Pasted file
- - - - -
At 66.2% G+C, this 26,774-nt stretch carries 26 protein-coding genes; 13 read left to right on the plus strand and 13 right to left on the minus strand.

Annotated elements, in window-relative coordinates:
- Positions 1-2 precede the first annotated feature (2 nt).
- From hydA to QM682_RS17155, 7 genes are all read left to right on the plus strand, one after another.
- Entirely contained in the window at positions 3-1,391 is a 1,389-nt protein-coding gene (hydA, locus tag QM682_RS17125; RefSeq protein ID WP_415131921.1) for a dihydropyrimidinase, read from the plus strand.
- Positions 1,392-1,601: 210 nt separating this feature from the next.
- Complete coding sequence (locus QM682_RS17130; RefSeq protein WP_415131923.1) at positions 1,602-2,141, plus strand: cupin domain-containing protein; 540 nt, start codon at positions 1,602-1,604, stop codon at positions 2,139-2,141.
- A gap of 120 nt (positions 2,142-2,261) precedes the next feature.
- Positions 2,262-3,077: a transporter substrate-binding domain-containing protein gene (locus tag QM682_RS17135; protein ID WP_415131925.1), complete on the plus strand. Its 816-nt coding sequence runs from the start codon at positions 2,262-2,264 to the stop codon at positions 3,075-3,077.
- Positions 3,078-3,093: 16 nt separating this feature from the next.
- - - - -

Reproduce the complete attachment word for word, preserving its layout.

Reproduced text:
At 66.2% G+C, this 26,774-nt stretch carries 26 protein-coding genes; 13 read left to right on the plus strand and 13 right to left on the minus strand.

Annotated elements, in window-relative coordinates:
- Positions 1-2 precede the first annotated feature (2 nt).
- From hydA to QM682_RS17155, 7 genes are all read left to right on the plus strand, one after another.
- Entirely contained in the window at positions 3-1,391 is a 1,389-nt protein-coding gene (hydA, locus tag QM682_RS17125; RefSeq protein ID WP_415131921.1) for a dihydropyrimidinase, read from the plus strand.
- Positions 1,392-1,601: 210 nt separating this feature from the next.
- Complete coding sequence (locus QM682_RS17130; RefSeq protein WP_415131923.1) at positions 1,602-2,141, plus strand: cupin domain-containing protein; 540 nt, start codon at positions 1,602-1,604, stop codon at positions 2,139-2,141.
- A gap of 120 nt (positions 2,142-2,261) precedes the next feature.
- Positions 2,262-3,077: a transporter substrate-binding domain-containing protein gene (locus tag QM682_RS17135; protein ID WP_415131925.1), complete on the plus strand. Its 816-nt coding sequence runs from the start codon at positions 2,262-2,264 to the stop codon at positions 3,075-3,077.
- Positions 3,078-3,093: 16 nt separating this feature from the next.